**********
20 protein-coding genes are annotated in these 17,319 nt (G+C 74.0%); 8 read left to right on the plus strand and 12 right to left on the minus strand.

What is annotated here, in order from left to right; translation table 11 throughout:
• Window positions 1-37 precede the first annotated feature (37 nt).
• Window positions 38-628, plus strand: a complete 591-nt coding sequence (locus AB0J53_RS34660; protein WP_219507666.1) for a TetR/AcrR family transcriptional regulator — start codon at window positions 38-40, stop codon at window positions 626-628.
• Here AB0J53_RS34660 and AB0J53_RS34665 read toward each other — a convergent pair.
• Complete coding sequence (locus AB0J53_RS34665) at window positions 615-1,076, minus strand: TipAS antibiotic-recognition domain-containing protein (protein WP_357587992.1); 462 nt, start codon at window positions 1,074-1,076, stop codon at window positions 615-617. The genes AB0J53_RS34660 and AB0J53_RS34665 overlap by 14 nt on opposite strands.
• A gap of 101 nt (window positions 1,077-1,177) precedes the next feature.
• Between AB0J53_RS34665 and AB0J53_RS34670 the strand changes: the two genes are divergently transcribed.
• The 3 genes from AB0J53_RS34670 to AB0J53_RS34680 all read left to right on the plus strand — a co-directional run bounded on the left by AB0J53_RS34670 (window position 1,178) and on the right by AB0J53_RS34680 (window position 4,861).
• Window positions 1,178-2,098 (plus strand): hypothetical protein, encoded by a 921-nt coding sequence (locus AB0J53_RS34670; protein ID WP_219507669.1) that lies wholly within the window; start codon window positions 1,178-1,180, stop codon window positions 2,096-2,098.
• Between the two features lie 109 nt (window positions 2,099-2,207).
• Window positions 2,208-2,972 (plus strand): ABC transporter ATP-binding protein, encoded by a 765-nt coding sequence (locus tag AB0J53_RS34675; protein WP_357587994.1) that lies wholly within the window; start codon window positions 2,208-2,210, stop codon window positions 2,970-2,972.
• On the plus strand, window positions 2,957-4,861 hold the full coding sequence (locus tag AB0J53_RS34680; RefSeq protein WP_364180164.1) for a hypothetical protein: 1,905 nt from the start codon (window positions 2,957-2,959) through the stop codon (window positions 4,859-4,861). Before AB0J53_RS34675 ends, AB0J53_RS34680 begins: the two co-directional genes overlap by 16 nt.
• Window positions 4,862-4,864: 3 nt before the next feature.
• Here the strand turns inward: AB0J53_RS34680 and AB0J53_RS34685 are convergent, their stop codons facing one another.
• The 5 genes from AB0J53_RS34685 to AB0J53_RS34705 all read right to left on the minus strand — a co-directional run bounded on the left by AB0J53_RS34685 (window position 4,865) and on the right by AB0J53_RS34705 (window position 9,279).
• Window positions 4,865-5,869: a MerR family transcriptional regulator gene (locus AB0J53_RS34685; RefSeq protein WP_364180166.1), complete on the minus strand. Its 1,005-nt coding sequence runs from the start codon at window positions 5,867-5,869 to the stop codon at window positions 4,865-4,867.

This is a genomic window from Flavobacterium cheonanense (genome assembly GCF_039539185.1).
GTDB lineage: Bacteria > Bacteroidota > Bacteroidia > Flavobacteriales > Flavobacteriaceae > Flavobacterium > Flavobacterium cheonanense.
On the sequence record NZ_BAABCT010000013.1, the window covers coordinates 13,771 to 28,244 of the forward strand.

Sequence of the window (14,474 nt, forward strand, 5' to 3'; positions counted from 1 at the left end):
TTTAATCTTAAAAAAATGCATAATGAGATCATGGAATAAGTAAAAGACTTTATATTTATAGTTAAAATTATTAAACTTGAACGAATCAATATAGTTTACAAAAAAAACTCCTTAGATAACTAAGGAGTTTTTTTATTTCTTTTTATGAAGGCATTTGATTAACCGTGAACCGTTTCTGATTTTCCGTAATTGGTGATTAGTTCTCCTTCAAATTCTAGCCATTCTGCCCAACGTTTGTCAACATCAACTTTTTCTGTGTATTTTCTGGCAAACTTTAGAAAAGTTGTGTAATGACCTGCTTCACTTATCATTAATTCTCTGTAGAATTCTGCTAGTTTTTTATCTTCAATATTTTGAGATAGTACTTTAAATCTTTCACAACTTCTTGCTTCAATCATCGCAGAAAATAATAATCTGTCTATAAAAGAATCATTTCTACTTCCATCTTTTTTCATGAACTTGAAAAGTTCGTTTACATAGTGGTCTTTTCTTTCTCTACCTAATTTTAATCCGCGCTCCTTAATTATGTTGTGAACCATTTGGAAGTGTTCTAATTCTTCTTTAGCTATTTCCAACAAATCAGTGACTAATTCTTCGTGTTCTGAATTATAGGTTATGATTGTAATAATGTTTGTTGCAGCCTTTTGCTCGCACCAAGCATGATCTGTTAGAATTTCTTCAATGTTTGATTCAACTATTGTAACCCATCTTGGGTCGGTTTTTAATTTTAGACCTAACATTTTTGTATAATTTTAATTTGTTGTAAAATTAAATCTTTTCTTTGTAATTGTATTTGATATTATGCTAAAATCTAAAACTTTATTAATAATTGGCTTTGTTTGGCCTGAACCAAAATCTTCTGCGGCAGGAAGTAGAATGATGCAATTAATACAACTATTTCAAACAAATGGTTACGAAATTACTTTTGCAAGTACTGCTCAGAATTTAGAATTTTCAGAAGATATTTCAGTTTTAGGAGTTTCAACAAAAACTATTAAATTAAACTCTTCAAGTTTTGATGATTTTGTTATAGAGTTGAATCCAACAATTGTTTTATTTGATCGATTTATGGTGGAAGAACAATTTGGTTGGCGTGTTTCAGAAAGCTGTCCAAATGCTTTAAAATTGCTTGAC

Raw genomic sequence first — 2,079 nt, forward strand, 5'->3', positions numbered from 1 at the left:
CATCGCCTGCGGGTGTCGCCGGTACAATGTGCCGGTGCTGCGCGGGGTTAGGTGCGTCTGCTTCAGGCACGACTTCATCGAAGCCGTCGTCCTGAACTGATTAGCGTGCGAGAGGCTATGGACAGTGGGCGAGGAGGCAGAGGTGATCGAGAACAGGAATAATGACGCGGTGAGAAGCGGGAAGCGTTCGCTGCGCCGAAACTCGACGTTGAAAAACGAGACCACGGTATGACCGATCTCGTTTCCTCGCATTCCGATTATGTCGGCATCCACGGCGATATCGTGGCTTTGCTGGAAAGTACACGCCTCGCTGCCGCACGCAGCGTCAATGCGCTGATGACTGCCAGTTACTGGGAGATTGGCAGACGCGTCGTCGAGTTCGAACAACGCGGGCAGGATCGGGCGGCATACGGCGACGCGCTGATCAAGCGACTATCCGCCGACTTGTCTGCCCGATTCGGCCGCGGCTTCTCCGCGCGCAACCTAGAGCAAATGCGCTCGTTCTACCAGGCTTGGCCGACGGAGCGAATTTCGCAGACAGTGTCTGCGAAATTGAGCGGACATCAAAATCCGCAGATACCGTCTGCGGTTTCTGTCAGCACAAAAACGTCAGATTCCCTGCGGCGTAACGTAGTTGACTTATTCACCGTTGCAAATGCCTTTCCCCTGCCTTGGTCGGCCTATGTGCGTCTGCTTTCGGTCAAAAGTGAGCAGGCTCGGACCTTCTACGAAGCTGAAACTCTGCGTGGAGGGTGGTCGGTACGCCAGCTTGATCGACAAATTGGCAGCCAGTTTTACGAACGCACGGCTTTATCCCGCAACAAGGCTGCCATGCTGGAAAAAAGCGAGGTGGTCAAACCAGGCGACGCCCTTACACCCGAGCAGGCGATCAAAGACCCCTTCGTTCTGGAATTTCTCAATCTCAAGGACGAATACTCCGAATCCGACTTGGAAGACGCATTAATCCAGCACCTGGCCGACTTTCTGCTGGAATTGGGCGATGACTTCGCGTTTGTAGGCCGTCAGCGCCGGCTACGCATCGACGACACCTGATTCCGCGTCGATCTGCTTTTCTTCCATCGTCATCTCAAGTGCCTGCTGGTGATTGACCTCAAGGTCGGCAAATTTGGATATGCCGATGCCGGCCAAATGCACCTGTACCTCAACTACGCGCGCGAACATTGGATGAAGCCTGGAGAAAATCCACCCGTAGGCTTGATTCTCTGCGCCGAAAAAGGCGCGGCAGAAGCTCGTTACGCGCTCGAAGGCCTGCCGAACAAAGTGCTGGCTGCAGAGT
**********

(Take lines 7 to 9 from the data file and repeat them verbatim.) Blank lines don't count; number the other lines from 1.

• A gap of 101 nt (window positions 1,077-1,177) precedes the next feature.
• Between AB0J53_RS34665 and AB0J53_RS34670 the strand changes: the two genes are divergently transcribed.
• The 3 genes from AB0J53_RS34670 to AB0J53_RS34680 all read left to right on the plus strand — a co-directional run bounded on the left by AB0J53_RS34670 (window position 1,178) and on the right by AB0J53_RS34680 (window position 4,861).